A famous Rottingdean resident
Edward Burne-Jones (1833-1898) was one of the foremost artists of his day, and a high profile member of the Pre-Raphaelite brotherhood of artists prominent in the 1870s. When he was a student at Oxford he met William Morris and the two had a lifelong friendship. After discovering the writings of John Ruskin, they decided to devote their lives to art. Burne-Jones painted in oils and many of his paintings had literary allusions. He also produced tapestries, stained glass, tiles and mosaics. With William Morris he set up the very successful furnishing company Morris, Marshall, Faulkner and Co.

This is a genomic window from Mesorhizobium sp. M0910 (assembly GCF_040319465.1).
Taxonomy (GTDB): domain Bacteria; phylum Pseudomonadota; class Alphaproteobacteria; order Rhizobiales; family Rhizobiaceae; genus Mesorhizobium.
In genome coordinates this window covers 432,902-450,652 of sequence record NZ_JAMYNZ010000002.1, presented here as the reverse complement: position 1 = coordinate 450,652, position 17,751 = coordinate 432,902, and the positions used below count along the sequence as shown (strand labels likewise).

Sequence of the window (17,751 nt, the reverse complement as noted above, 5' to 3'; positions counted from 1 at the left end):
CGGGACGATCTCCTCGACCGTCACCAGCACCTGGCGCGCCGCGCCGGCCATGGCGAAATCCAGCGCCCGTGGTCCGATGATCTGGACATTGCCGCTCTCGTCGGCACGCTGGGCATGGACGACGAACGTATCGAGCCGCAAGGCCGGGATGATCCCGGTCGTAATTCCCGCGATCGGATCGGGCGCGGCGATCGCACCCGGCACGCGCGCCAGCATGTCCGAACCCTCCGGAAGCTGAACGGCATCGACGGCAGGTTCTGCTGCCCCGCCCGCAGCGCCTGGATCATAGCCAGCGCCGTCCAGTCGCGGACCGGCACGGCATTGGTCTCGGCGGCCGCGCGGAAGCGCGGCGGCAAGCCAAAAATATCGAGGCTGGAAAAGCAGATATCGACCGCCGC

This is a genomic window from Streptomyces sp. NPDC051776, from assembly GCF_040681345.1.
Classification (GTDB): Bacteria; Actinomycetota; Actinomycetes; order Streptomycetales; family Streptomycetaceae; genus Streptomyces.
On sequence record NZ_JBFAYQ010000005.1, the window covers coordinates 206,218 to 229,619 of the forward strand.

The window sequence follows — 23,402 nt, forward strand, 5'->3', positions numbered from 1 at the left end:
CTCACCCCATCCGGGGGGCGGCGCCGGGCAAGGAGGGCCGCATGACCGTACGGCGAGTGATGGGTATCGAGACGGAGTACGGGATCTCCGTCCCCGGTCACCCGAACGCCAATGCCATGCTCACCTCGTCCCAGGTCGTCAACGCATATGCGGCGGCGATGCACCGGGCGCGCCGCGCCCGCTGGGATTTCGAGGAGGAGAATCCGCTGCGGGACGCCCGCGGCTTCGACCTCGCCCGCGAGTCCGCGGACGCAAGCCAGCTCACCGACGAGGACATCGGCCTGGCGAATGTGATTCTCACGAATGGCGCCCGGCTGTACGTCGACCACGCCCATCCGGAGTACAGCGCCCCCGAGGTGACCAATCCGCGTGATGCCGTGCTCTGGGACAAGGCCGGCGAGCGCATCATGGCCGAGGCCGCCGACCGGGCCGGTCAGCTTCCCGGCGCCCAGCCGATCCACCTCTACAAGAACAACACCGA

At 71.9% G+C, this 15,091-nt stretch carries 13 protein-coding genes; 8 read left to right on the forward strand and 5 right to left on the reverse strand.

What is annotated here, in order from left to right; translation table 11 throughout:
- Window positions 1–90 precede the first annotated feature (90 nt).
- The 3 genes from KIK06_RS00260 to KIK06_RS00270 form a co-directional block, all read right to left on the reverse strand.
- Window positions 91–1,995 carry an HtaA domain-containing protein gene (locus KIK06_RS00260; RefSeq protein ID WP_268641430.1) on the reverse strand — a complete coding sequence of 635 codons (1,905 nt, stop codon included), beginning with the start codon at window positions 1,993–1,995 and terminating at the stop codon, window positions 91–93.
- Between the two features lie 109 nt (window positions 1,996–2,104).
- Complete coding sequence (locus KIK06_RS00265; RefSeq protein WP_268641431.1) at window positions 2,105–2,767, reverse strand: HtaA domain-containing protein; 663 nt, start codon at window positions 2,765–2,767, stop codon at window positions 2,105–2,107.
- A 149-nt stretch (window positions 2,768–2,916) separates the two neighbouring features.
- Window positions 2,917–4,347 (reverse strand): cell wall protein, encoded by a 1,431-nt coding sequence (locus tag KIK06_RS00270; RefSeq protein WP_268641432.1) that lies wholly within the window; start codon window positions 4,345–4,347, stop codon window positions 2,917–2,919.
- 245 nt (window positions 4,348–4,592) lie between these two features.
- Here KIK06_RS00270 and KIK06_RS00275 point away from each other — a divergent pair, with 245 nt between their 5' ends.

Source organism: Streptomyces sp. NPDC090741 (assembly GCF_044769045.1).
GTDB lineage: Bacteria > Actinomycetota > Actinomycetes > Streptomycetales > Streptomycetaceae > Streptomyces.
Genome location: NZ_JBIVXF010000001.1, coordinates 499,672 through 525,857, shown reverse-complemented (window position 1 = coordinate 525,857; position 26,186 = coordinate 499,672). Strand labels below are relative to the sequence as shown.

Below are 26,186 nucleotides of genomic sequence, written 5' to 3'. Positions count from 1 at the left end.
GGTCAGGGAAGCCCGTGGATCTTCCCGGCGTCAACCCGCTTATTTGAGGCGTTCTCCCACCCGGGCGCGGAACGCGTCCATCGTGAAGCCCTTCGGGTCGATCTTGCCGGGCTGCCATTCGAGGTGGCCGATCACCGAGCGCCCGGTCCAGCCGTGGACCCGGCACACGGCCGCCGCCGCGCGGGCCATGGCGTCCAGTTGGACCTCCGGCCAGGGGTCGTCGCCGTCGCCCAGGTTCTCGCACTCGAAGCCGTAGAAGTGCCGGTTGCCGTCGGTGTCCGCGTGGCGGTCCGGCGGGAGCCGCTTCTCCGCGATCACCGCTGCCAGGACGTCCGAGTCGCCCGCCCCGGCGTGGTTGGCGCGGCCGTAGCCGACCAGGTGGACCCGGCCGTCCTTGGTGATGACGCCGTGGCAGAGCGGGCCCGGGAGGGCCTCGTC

His work today can be seen in many local galleries and local churches including St. Paul’s in West Street, the Church of the Annunciation in Washington Street, St Michael and All Angels, Victoria Road, and at St Margaret’s in Rottingdean. He lived for many years in Prospect Cottage, and Aubrey Cottage in Rottingdean. The present Prospect Cottage was, in Burne-Jone’s time, Prospect House. A staunch traditionalist, Burne-Jones was unhappy with efforts to modernise Rottingdean. He was particularly unhappy about the intrusion of Magnus Volk’s Daddy Long Legs railway. When the railway was smashed in a great storm, Burne-Jones was reported to be very pleased.